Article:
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Mapping is something that many take for granted when resources like Google Streetview at just a click or two away, but collating and integrating map layers is a time consuming process. The scale and costs of the mapping needed by Openreach are revealed by them signing a new five year deal with Ordnance Survey which is worth some £4.6 million per year.
"This is a strategically important agreement for both organisations and I am looking forward to building on our existing relationship by working on a number of exciting collaborative projects. The new agreement is more than just data, it is about delivering value for Openreach and ultimately supporting Openreach in providing the highest level of products and services to its millions of customers.
The recognition of the importance of location data, services and solutions by businesses has grown significantly over the last five years. Openreach are one of many businesses who benefit from the use of location data - today intelligent data is helping to deliver efficiencies, support growth, underpin decision making and enable greater customer insight.Andrew Loveless, Commercial Director at Ordnance Survey
Mapping fibre cabients may seem irrelevant now that many have been built, but continual updating of records is needed and if Openreach is eventually to embark on a wider FTTP roll-out, access to accurate mapping will make planning and costing work a lot easier.
Virgin Media has added a £50 credit to the account for online orders for a number of its broadband and phone bundles. This £50 reduction is only available until 30th April and the 12 months half price deals on the 100 Mbps Premiere and 152 Mbps VIP collection will end on the same date.
A slightly unusual week with two catch-up TV services that work over your broadband connection being called to answer in the head teachers office this week. Both TalkTalk who operate the Essentials TV and Plus TV services and Sky with its NOW TV service have had complaints upheld about them by the ASA.
The ruling against NOW TV was because of gaps in the schedule for the Live TV channels where shows such as the Simpsons and Futurama were not available due to licensing restrictions. The adverts tried to convey information that not all content was available but at the same time suggested all Sky 1 content was available which the ASA concluded was misleading.
The complaints against TalkTalk focused on whether all the content on the catch-up services was available. The adverts had made it sufficiently clear that catch-up was only available on limited channels but because some content was missing from services that ad was deemed as misleading.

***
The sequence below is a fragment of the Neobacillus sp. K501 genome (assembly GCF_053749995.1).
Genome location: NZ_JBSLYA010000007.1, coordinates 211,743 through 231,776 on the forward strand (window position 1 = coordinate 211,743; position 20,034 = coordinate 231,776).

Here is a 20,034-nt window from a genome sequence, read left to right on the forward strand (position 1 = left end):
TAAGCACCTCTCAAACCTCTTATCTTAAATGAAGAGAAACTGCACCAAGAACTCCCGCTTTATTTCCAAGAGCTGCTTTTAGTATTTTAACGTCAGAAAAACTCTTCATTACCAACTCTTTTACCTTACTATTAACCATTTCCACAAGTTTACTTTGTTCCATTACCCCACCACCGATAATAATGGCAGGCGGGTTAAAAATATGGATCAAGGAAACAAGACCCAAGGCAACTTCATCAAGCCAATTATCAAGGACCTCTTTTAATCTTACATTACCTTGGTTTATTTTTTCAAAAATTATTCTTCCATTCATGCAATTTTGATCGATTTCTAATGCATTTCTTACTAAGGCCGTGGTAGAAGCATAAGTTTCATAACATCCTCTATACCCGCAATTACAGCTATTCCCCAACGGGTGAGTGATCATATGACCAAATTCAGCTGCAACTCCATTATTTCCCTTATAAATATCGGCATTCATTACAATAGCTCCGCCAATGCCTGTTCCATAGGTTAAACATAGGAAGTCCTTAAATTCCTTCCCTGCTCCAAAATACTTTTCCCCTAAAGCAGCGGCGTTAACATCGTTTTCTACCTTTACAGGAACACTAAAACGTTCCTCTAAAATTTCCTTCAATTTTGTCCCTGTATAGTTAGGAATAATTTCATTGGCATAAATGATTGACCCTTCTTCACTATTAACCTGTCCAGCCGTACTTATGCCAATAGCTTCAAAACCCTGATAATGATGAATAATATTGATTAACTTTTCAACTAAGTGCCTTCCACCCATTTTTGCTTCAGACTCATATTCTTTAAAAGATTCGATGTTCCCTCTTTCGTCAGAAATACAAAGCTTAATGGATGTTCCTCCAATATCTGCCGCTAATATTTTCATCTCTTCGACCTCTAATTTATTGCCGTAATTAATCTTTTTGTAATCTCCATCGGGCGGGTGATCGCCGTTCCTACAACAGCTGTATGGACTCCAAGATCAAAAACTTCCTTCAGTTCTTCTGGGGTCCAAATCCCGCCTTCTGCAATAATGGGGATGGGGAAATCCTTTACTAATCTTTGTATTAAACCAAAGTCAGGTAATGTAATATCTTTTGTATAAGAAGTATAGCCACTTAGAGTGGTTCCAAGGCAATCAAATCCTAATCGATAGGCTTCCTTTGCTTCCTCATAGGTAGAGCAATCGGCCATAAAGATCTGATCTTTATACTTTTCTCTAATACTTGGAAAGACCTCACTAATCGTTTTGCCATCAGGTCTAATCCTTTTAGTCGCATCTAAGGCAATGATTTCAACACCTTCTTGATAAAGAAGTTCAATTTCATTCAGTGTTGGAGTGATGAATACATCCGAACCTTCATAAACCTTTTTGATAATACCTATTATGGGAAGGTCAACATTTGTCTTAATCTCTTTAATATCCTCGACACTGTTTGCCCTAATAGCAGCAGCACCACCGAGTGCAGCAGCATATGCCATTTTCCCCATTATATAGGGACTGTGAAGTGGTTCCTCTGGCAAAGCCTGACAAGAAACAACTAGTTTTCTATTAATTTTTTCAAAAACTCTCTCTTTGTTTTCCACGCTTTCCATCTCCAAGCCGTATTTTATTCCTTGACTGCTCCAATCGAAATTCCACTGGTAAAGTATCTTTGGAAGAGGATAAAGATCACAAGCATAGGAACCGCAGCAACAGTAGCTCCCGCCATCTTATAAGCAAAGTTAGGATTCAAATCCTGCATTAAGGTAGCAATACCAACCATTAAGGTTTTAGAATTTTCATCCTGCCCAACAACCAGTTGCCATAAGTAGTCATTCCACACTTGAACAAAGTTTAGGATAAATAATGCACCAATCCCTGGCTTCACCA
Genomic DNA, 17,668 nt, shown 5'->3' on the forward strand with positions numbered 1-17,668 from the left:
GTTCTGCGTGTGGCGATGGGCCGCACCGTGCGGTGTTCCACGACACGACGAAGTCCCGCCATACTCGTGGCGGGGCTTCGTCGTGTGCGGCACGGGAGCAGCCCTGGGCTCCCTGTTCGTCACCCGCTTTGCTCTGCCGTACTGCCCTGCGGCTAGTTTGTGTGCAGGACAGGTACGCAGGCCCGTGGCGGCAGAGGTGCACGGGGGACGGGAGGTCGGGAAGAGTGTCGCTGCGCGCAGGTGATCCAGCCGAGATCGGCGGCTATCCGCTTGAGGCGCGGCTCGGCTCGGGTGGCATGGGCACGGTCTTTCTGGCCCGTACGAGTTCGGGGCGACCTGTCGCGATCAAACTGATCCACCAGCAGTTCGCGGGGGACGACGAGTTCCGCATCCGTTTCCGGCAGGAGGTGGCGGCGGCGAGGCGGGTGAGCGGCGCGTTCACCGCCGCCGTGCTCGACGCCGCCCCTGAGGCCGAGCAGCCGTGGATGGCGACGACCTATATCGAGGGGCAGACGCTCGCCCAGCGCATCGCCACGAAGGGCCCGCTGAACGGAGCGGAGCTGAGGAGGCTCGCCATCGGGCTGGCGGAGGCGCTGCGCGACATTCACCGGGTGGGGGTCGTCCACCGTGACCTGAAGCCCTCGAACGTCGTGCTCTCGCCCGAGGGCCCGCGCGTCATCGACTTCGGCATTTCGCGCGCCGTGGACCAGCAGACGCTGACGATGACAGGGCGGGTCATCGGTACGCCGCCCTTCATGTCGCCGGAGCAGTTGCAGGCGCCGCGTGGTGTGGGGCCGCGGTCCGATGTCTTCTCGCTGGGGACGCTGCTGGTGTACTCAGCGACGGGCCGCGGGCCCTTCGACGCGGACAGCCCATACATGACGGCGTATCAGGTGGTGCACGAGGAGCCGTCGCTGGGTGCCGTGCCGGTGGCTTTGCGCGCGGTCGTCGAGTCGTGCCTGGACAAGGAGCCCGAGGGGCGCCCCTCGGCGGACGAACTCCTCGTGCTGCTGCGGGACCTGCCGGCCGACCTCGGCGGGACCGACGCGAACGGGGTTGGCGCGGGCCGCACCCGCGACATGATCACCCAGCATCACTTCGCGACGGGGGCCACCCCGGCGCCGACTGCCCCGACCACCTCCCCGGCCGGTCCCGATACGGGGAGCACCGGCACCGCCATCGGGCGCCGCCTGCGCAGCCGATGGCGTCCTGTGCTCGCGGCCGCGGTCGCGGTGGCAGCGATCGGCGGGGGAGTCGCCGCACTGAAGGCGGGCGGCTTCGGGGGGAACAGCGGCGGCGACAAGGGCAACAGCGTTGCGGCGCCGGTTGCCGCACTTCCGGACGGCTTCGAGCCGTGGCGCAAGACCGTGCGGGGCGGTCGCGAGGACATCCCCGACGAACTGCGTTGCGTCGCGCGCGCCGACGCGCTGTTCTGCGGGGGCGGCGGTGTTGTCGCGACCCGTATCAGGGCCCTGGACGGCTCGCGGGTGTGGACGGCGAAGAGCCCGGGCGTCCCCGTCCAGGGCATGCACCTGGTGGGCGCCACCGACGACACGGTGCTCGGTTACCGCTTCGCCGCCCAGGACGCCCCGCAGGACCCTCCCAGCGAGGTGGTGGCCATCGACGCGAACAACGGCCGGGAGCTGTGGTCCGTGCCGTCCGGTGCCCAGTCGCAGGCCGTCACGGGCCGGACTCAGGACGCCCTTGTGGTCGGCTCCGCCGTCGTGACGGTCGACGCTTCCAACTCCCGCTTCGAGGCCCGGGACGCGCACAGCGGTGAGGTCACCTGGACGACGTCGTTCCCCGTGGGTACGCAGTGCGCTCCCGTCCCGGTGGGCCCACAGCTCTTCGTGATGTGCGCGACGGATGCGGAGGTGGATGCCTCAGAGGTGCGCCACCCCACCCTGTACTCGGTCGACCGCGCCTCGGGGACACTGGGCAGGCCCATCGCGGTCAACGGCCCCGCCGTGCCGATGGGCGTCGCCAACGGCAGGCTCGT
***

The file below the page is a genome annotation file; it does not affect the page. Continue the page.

The limited availability and licensing agreements with exclusives and other time limited deals between content creators and delivery platforms are probably the biggest problem for people looking to buy a film subscription service. It looks possible that in a few years time, we will rather than buy large bundles of channels all have multiple subscriptions.
The nature of the fault is open to speculation, but for iPhone and iPad users they are currently unable to stream content from BBC iPlayer, Sky Go or the NOW TV platform.
Users it appears are able to browse and the fault only becomes apparent when they try to view content. The problem only affects iOS based devices, for example there are no problems streaming Sky content via the dedicated NOW TV hardware.
The suggestion to roll back the date by a day or two may allow people to stream content but can cause other apps to have problems. The current suggestion that this is linked to an expired certificate is plausible, particularly with the HeartBleed issue lots of certificates have been revoked and re-issued and thus apps may be in need of an update, or a newly issued certificate used to control DRM may not be correctly setup.
While a lot of the content affected is catch-up, there are people who use NOW TV subscriptions for their only access to Sky channels and if the outage goes on for a few days questions of compensation are likely to be raised for those unable to access subscription content.
Update 5:15pm The BBC appears to have fixed the iPlayer, tweet saying iPlayer. NOW TV on iPhone still returns an error when trying to start a stream.
Berkshire and its broadband project is continuing to publish information on the roll-out and the latest update reveals 39 locations that will be surveyed between April and July 2014.
Crowthorne cabinet P29,
Bourne End cabinet P33,
Wraysbury cabinets P1, P2, P3,